Impeachment Again: What You Need To Know

On Monday, the second Trump impeachment trial in the Senate is scheduled to begin.

(I know; just when you thought he was finally gone, right? Wrong. Trump is back in the headlines for another few weeks — and it’s a good thing for everyone. But more on that later. -Editor)

In order to prepare for the upcoming outcomes of these events, there are a few aspects of the proceedings that you should be aware of going into this so you can adjust your expectations. That way, there are few surprises and there will be little room for disinformation going forward. The proper correction for fake news is, after all, a strong infusion of the truth.

(Note: As with all ongoing events, even the best reporting is apt to get things wrong — and TNFN is a volunteer undertaking at best. As things progress, it’s likely that some corrections will need to be made; more to the point, some events are very likely to come as a surprise and require annotation. Therefore, in keeping with our usual practice in these instances, an ongoing diary of changes may be kept at the end of the article as needed. -Ed)

This Is Not A Show Trial.

Multiple Republican Senators have expressed, both privately and in public statements, that they are open to considering conviction. In Trump’s case, this will likely extend only to a ban on seeking public office in the future, including service on commissions or as a goodwill ambassador. It should be remembered that there was a strong movement among Senate Republicans to pursue exactly this course a year ago.

Having said that, a two-thirds majority is still required to convict, which means sixteen Republicans — assuming no Democrat votes against the party line, and there’s always a chance Joe Manchin (WV) for one will do precisely that. That’s a steeply uphill battle, if we’re only considering individuals; there are only five or six mavericks who consistently vote against the party line. Even adding in those who will not be seeking re-election and who are occasional Trump critics, such a vote appears unlikely on its face. As well, considering that forty-five are already on the record voting against the constitutionality of the proceeding as a whole, it may appear that the results are foreordained.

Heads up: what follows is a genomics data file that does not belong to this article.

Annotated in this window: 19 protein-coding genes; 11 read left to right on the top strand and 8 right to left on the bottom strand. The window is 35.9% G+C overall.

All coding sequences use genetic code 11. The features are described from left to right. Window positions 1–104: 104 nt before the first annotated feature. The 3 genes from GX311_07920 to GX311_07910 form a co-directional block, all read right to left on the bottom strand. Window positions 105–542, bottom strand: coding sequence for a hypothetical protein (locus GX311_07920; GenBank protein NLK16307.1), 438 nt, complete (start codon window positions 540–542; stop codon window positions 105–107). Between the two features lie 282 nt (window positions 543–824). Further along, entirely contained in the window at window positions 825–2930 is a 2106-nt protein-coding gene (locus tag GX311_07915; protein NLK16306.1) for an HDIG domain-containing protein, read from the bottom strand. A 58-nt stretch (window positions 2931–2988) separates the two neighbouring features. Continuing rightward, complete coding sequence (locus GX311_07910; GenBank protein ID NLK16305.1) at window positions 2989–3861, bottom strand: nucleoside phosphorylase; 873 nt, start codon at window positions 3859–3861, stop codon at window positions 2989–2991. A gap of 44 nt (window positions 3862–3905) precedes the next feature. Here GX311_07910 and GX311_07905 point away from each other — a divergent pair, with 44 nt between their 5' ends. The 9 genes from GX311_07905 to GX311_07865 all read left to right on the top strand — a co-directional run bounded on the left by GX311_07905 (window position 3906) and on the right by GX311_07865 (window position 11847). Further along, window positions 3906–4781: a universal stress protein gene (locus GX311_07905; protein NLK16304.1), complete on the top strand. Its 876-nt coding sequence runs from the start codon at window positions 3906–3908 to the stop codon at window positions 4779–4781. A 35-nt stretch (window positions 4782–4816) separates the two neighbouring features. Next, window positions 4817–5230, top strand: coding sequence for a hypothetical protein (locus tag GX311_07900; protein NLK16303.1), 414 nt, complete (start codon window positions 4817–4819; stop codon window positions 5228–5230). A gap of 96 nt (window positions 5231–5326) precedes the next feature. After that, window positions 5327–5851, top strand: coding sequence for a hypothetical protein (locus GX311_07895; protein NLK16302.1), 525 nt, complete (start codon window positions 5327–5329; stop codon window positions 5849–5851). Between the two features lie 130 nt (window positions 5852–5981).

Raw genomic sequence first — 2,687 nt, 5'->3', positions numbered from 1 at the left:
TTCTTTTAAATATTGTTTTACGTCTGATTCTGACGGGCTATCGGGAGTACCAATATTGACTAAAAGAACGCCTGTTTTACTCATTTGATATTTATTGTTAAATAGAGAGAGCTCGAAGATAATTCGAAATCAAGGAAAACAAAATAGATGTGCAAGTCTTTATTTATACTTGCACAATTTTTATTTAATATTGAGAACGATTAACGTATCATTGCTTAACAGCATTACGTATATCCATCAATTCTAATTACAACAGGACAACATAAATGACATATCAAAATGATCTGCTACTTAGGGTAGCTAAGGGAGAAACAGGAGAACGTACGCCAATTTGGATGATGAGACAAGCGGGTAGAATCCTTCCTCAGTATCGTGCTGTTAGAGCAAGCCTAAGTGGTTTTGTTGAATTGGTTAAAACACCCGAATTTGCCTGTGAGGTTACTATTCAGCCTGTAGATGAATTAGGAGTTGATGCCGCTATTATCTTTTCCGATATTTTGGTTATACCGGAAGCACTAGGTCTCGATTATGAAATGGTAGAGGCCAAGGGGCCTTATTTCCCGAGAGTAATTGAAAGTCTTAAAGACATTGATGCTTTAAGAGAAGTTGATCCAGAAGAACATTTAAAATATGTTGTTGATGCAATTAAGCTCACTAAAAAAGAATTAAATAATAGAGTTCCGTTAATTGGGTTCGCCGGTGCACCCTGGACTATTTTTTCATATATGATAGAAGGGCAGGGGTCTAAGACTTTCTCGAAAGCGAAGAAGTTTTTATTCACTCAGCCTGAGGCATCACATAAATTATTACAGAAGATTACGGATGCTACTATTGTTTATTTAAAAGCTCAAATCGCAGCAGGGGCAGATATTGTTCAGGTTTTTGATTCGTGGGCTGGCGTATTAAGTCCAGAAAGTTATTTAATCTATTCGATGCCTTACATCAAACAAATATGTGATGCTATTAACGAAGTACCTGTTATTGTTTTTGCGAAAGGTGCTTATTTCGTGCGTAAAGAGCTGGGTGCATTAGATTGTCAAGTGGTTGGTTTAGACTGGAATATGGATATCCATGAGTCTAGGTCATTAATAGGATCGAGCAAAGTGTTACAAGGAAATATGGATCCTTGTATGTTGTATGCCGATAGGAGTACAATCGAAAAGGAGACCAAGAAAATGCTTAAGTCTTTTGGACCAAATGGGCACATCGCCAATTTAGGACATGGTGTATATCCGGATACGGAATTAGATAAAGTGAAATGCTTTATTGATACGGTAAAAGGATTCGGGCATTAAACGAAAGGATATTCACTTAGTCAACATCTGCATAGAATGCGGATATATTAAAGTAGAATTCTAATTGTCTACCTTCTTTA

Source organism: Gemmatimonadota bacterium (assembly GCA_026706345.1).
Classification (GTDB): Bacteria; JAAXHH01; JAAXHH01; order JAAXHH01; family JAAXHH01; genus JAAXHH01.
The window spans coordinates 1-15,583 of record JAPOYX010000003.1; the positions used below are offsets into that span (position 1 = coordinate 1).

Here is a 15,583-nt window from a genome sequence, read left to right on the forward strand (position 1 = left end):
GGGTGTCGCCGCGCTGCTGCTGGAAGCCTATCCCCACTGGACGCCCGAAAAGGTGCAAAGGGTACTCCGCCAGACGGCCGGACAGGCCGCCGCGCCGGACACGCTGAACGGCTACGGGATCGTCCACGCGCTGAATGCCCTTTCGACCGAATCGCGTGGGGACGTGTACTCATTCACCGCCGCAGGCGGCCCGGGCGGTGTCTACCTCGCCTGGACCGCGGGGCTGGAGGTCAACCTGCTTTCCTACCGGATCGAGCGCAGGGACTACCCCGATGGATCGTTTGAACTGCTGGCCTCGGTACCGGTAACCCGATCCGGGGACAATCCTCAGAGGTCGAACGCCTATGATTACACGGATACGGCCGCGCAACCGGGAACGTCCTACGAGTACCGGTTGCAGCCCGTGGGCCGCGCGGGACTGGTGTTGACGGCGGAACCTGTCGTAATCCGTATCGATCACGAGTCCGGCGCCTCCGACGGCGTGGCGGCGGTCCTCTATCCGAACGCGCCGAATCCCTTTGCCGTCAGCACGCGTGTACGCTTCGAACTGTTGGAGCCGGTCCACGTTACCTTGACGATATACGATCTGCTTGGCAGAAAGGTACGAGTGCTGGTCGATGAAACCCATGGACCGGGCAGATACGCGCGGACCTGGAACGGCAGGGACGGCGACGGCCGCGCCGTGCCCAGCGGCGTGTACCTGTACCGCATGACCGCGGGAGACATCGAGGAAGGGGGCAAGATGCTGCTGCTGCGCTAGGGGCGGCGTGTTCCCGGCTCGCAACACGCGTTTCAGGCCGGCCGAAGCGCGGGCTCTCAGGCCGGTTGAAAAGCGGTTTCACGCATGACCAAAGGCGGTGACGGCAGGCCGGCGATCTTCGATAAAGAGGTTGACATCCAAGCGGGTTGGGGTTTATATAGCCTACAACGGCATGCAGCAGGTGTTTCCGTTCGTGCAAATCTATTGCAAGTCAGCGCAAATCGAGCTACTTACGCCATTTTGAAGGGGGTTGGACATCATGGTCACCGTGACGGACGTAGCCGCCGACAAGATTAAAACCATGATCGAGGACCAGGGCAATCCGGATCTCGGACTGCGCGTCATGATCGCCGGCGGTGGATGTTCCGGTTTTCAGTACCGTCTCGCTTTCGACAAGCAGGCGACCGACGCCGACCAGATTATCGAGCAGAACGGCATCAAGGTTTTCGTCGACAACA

However, it’s important to remember that, for most Senators, this will be a political decision rather than a legal one; politicians are often swayed by public opinion, personal ambition, and above all a compulsion for press exposure. Anything can happen.

Both Sides Benefit From This Proceeding.

Democrats are planning to use this for momentum in the upcoming midterm elections. Every Republican Senator who votes in favor of Trump ties himself to the former President, whereas everyone voting against him will risk alienating a substantial number of their own supporters by so doing. From a political perspective, it would seem that Republicans can only lose, which must by default benefit Democrats.

However, it must be remembered that, for as long as this trial continues, the Senate will be compelled to devote a large percentage of its time to this rather than deliberations and debate. The appointments process, so vital to any new administration, will already be slowed by normal COVID precautions; now, at least half of each day will be devoted to other business than running the country. In a nation increasingly demanding economic and medical reform, universal basic income, and a true single-payer health insurance system, Democrats are running a strong risk of alienating their own base by endorsing inaction in favor of an act that seems to many to be little more than petty political vengeance.

As a result, Republicans may well benefit greatly by delaying and extending the trial as long as practicable. And, considering the upcoming Presidents Day recess, that could be quite some time.

Trump’s Defense Is Somewhat Reasonable.

(Full text of the defense response is archived here.)

The defense response argues against impeachment in several segments, not least of which being its constitutionality. The argument goes thus: Since Trump is no longer in office, the results of any impeachment trial is a moot point. In part this is actually true; he cannot be removed from an office he no longer holds. However, the prosecution argues — rather convincingly — that, since one type of penalty explicitly permitted is a permanent ban on holding public office, it would be absurd to say that anyone who might again plausibly seek such office is immune from prosecution. More to the point, since articles of impeachment were approved by the House while Trump actually was in office, this objection is itself likely moot.